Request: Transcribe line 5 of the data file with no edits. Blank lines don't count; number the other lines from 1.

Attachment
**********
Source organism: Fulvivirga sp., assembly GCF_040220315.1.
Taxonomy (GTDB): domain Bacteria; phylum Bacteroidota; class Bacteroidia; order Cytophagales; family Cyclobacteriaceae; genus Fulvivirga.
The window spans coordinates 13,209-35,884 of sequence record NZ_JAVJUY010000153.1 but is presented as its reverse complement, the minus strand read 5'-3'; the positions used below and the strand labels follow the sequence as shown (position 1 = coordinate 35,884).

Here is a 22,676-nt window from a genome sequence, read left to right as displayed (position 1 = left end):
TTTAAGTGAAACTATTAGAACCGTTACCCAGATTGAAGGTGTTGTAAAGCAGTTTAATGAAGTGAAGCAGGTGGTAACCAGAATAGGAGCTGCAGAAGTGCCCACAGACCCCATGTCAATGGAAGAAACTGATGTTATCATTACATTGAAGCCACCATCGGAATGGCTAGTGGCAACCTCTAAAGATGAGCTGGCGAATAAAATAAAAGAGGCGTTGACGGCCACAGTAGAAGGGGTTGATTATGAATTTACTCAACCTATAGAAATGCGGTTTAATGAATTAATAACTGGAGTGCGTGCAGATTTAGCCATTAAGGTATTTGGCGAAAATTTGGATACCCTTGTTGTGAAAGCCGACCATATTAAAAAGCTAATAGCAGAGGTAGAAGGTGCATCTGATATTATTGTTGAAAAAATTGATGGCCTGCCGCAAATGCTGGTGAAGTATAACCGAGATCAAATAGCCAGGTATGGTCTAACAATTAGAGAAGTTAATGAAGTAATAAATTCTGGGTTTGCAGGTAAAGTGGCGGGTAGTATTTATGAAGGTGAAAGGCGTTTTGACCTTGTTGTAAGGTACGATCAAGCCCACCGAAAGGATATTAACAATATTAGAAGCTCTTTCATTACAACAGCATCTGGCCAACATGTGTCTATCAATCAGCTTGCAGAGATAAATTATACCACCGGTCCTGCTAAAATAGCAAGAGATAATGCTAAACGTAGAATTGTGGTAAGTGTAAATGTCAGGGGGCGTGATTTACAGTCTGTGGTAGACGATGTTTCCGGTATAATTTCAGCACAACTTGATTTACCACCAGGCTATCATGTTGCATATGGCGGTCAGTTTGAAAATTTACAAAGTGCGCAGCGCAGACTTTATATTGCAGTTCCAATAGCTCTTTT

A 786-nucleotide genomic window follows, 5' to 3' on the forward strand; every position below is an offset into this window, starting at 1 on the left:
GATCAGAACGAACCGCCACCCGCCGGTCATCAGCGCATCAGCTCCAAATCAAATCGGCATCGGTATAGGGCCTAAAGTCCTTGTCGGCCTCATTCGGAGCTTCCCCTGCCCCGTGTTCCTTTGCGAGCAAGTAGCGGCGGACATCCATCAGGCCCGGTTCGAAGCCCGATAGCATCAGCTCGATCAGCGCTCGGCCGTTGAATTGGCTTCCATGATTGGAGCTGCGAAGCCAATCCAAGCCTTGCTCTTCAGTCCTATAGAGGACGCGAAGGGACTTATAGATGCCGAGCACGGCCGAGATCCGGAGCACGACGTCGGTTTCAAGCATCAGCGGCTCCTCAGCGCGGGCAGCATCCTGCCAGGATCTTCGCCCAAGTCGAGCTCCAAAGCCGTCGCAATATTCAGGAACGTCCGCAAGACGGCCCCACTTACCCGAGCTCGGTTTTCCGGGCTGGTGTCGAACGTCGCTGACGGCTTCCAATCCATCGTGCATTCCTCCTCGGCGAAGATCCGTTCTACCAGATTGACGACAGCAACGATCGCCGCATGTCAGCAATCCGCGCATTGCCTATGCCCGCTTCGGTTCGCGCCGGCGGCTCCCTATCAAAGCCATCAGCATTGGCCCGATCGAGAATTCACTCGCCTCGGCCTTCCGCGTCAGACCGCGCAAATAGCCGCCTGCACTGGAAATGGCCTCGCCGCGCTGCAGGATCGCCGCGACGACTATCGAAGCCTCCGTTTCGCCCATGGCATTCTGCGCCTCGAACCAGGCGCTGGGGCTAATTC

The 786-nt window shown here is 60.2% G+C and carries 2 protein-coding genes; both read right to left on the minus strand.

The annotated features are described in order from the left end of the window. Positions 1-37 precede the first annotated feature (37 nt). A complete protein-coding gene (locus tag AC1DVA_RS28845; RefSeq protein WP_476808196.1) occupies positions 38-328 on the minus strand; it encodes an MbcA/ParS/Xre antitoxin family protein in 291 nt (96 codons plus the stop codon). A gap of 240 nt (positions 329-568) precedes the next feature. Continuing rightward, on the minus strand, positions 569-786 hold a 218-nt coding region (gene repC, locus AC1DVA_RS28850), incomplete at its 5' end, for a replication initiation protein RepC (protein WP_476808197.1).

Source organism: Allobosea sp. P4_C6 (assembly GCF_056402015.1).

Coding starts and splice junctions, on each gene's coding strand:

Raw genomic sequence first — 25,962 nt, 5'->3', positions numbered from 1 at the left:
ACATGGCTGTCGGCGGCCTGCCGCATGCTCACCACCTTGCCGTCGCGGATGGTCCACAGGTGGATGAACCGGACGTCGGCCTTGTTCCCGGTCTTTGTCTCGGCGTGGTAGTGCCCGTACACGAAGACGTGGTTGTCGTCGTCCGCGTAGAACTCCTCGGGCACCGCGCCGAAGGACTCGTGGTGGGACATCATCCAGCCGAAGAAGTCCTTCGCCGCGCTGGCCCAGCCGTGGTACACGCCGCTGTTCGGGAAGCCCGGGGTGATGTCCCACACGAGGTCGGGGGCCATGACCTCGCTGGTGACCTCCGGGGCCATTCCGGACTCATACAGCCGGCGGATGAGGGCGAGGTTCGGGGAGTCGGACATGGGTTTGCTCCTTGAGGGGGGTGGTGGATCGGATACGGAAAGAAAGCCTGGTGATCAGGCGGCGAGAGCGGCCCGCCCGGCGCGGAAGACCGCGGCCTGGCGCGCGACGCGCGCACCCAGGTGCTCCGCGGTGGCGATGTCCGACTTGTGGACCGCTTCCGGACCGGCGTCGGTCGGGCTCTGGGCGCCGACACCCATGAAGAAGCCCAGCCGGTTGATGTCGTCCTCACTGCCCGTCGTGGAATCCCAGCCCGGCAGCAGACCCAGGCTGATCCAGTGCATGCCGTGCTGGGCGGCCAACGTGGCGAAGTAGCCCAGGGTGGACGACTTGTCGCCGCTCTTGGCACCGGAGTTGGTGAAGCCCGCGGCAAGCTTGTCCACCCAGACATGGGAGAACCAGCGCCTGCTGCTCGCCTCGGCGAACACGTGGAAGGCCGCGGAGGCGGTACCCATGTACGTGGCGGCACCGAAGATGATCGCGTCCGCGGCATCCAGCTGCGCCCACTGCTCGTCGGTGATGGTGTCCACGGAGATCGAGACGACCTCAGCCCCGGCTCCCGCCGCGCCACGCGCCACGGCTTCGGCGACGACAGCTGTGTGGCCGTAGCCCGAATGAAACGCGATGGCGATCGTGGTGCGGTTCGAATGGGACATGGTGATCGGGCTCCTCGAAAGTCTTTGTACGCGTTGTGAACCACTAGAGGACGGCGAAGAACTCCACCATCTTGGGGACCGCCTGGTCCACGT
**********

TTTAAGTGAAACTATTAGAACCGTTACCCAGATTGAAGGTGTTGTAAAGCAGTTTAATGAAGTGAAGCAGGTGGTAACCAGAATAGGAGCTGCAGAAGTGCCCACAGACCCCATGTCAATGGAAGAAACTGATGTTATCATTACATTGAAGCCACCATCGGAATGGCTAGTGGCAACCTCTAAAGATGAGCTGGCGAATAAAATAAAAGAGGCGTTGACGGCCACAGTAGAAGGGGTTGATTATGAATTTACTCAACCTATAGAAATGCGGTTTAATGAATTAATAACTGGAGTGCGTGCAGATTTAGCCATTAAGGTATTTGGCGAAAATTTGGATACCCTTGTTGTGAAAGCCGACCATATTAAAAAGCTAATAGCAGAGGTAGAAGGTGCATCTGATATTATTGTTGAAAAAATTGATGGCCTGCCGCAAATGCTGGTGAAGTATAACCGAGATCAAATAGCCAGGTATGGTCTAACAATTAGAGAAGTTAATGAAGTAATAAATTCTGGGTTTGCAGGTAAAGTGGCGGGTAGTATTTATGAAGGTGAAAGGCGTTTTGACCTTGTTGTAAGGTACGATCAAGCCCACCGAAAGGATATTAACAATATTAGAAGCTCTTTCATTACAACAGCATCTGGCCAACATGTGTCTATCAATCAGCTTGCAGAGATAAATTATACCACCGGTCCTGCTAAAATAGCAAGAGATAATGCTAAACGTAGAATTGTGGTAAGTGTAAATGTCAGGGGGCGTGATTTACAGTCTGTGGTAGACGATGTTTCCGGTATAATTTCAGCACAACTTGATTTACCACCAGGCTATCATGTTGCATATGGCGGTCAGTTTGAAAATTTACAAAGTGCGCAGCGCAGACTTTATATTGCAGTTCCAATAGCTCTTTT